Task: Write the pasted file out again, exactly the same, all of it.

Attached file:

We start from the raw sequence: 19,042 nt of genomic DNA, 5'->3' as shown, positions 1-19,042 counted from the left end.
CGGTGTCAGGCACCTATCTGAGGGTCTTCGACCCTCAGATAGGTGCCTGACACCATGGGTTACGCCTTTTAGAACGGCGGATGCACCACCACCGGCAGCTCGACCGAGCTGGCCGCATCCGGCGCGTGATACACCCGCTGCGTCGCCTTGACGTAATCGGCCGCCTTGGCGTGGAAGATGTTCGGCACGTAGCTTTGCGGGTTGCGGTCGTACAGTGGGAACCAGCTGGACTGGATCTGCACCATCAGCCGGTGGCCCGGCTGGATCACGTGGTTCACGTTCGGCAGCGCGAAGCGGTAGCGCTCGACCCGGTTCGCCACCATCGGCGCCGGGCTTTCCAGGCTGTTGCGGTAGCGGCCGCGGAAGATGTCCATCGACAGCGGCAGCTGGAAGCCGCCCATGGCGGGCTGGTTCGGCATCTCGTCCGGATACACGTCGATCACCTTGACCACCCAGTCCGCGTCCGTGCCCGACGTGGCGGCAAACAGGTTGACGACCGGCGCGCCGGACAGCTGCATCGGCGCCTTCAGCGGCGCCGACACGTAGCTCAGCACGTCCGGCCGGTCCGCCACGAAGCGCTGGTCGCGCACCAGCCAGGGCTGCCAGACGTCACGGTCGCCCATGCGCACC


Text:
We start from the raw sequence: 19,042 nt of genomic DNA, 5'->3' as shown, positions 1-19,042 counted from the left end.
CGGTGTCAGGCACCTATCTGAGGGTCTTCGACCCTCAGATAGGTGCCTGACACCATGGGTTACGCCTTTTAGAACGGCGGATGCACCACCACCGGCAGCTCGACCGAGCTGGCCGCATCCGGCGCGTGATACACCCGCTGCGTCGCCTTGACGTAATCGGCCGCCTTGGCGTGGAAGATGTTCGGCACGTAGCTTTGCGGGTTGCGGTCGTACAGTGGGAACCAGCTGGACTGGATCTGCACCATCAGCCGGTGGCCCGGCTGGATCACGTGGTTCACGTTCGGCAGCGCGAAGCGGTAGCGCTCGACCCGGTTCGCCACCATCGGCGCCGGGCTTTCCAGGCTGTTGCGGTAGCGGCCGCGGAAGATGTCCATCGACAGCGGCAGCTGGAAGCCGCCCATGGCGGGCTGGTTCGGCATCTCGTCCGGATACACGTCGATCACCTTGACCACCCAGTCCGCGTCCGTGCCCGACGTGGCGGCAAACAGGTTGACGACCGGCGCGCCGGACAGCTGCATCGGCGCCTTCAGCGGCGCCGACACGTAGCTCAGCACGTCCGGCCGGTCCGCCACGAAGCGCTGGTCGCGCACCAGCCAGGGCTGCCAGACGTCACGGTCGCCCATGCGCACC